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Dissent in Saudi Arabia

Danger may lurk for Americans sent to defend a repressive regime

By Judith CaesarJudith Caesar taught for five years at the Women's University in Riyadh, Saudi Arabia, spent one year as a Fulbright lecturer at Mansura University in Egypt, and now teaches at Southern Illinois University in Carbondale, Ill. / August 24, 1990



AMERICAN soldiers in Saudi Arabia may find themselves in more danger from Saudi opposition forces than they are from the Iraqi army. A quick look at the history of Saudi internal opposition and American involvement in their suppression will explain why. Both Western political historians and Arab journalists claim that the power struggles within Saudi Arabia have been far more violent and more ideologically motivated than American newspapers have indicated. One source of unrest has been the predominantly Shiite population of Saudi Arabia's oil-producing eastern province, who object to the Saudi monarchy on religious, economic, and political grounds.

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In 1965, hundreds of Shiite activists, labeled communists, were imprisoned by the Saudi regime. This did not prevent a coup attempt in 1966. The rebels set off bombs near then-Prince Faud's palace, at the office of the senior American adviser in Riyadh, at the post office in Riyadh, at the Saudi security headquarters in Dammam, and at a Saudi airbase near the Yemeni border. At that time, King Faisal sought American help and renewed American guarantees of ``Saudi territorial integrity.'' The Saudi opposition is aware of the role played by the United States in apprehending the rebels.

In 1969, some 200-300 Saudi military officers attempted another coup. These officers were part of the National Liberation Front, a Saudi organization with Baathist and Marxist sympathies. Mass arrests followed. According to Dr. Fatina Shaker, some 2,000 Saudi students were recalled from abroad and arrested for ``requesting that the United Nations investigate the situation of political prisoners in Saudi Arabia.'' Also arrested were hundreds of Ghamidi tribesmen from the Asir (western) region and from the Yemeni border. These tribesmen were accused of being agents of the Iraqi Baathist party.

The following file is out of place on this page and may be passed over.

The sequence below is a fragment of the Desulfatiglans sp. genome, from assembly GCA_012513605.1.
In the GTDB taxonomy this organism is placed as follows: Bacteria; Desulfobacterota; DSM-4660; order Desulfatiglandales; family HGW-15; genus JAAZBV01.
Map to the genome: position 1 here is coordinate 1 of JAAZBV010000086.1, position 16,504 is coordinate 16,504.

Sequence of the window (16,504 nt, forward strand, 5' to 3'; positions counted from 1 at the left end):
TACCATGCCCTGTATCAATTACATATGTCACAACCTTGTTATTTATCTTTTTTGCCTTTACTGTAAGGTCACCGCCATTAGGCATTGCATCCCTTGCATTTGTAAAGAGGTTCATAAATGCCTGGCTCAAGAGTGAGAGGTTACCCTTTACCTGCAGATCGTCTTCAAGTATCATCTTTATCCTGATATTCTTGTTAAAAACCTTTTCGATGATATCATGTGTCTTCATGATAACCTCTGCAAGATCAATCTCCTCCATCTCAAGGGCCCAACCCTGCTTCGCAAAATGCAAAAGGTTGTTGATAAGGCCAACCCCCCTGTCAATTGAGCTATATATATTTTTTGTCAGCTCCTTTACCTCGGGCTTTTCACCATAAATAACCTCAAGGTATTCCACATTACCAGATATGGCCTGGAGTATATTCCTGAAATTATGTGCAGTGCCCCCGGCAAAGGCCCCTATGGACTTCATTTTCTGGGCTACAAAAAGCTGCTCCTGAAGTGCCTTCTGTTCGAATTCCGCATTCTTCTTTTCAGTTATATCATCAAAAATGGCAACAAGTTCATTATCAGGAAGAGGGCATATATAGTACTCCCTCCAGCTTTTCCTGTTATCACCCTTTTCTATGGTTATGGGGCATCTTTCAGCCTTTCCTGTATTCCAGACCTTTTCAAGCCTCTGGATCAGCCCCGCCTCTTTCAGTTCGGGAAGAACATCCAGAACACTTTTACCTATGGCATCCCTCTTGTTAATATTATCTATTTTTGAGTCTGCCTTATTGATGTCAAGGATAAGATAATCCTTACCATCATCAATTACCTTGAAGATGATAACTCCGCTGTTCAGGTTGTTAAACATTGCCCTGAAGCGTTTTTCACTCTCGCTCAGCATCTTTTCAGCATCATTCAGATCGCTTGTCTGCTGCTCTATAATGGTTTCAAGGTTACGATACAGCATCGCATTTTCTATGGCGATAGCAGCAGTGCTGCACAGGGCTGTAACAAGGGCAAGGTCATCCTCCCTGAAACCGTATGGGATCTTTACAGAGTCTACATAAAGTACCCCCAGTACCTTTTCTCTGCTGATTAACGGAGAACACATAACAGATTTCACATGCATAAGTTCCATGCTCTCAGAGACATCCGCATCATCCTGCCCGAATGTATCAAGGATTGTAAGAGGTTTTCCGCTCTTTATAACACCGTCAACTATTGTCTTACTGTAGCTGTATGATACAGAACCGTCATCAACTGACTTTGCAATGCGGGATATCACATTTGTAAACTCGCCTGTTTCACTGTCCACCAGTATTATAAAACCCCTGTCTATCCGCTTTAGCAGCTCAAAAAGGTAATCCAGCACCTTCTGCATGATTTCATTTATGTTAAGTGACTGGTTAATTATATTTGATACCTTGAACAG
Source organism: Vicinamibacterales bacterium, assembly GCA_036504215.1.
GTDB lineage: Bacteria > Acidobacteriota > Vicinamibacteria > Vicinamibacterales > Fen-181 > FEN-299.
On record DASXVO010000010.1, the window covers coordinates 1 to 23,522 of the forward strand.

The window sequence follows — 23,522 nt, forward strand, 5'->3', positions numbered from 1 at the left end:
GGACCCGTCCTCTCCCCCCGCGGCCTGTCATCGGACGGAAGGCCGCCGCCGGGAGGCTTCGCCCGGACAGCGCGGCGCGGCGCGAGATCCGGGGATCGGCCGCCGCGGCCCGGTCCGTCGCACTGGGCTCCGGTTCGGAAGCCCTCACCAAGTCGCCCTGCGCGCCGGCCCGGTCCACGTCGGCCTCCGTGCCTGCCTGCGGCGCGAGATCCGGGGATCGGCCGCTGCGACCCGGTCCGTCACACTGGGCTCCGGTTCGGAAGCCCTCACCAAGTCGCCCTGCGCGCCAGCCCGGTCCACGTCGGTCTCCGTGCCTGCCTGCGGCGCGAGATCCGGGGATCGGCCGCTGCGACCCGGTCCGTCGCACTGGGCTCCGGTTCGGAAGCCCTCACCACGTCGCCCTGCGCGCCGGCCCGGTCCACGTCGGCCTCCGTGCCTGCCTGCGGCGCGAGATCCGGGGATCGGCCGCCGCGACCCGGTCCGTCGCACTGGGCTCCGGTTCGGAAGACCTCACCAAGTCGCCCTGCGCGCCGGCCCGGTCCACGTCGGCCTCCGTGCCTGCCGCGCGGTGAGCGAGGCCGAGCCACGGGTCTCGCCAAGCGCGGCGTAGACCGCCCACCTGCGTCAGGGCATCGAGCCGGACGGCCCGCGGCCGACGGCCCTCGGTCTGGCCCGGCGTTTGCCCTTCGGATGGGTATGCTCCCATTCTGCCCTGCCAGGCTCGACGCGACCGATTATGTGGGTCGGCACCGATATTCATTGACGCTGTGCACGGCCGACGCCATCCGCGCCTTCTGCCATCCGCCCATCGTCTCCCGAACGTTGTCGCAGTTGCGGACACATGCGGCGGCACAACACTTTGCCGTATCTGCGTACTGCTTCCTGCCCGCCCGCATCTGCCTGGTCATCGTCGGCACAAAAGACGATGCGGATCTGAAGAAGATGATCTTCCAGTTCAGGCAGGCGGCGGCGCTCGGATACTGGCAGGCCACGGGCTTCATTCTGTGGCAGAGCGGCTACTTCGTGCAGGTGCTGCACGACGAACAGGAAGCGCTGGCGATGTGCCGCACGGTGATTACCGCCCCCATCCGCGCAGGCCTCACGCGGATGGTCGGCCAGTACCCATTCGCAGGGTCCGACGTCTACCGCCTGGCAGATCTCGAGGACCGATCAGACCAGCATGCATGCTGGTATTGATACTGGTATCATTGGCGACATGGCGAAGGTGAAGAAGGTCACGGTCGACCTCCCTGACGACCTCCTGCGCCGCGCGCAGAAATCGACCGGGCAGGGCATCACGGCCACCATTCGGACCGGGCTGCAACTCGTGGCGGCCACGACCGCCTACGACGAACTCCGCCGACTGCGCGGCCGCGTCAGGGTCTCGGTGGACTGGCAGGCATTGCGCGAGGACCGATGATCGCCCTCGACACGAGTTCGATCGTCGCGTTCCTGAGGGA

After this coup attempt, American involvement became deeper. Peter Hobday, in ``Saudi Arabia Today,'' says, ``The [Saudi] secret service was entrusted to an American security firm, Interset, which included in its higher management ... retired CIA men, army generals, and former American cabinet members.'' Despite these precautions, King Faisal was assassinated in 1975 by Ibn Mosaid, a member of the royal family. Some say the assassination was the result of a dispute between King Faisal and then-Prince Fahd over measures used against the opposition.

In 1979, the opposition resurfaced with the seizure of the Grand Mosque in Mecca by Saudi rebels. According to Saudi dissidents and Egyptian newspaper accounts, these rebels were not the ``fundamentalist extremists'' described in the American press, but a coalition of Saudi liberal intellectuals with the fundamentalists.

Apparently, the revolt had widespread popular support. A Saudi ambassador quoted by a November 1979 report in the New York Times said, ``There's a spreading feeling of unrest and impatience with the uneven justice, with the huge commissions paid to princes, with the double standard we have to live with. The people in Mecca are asking for a change in the ruling system. They are saying that royalty is non-Islamic. This movement is much bigger than its leadership would suggest.'' Some Saudi intellectuals allege that the helicopters that opened fire on the rebel-held mosque were manned by American ``military advisers.''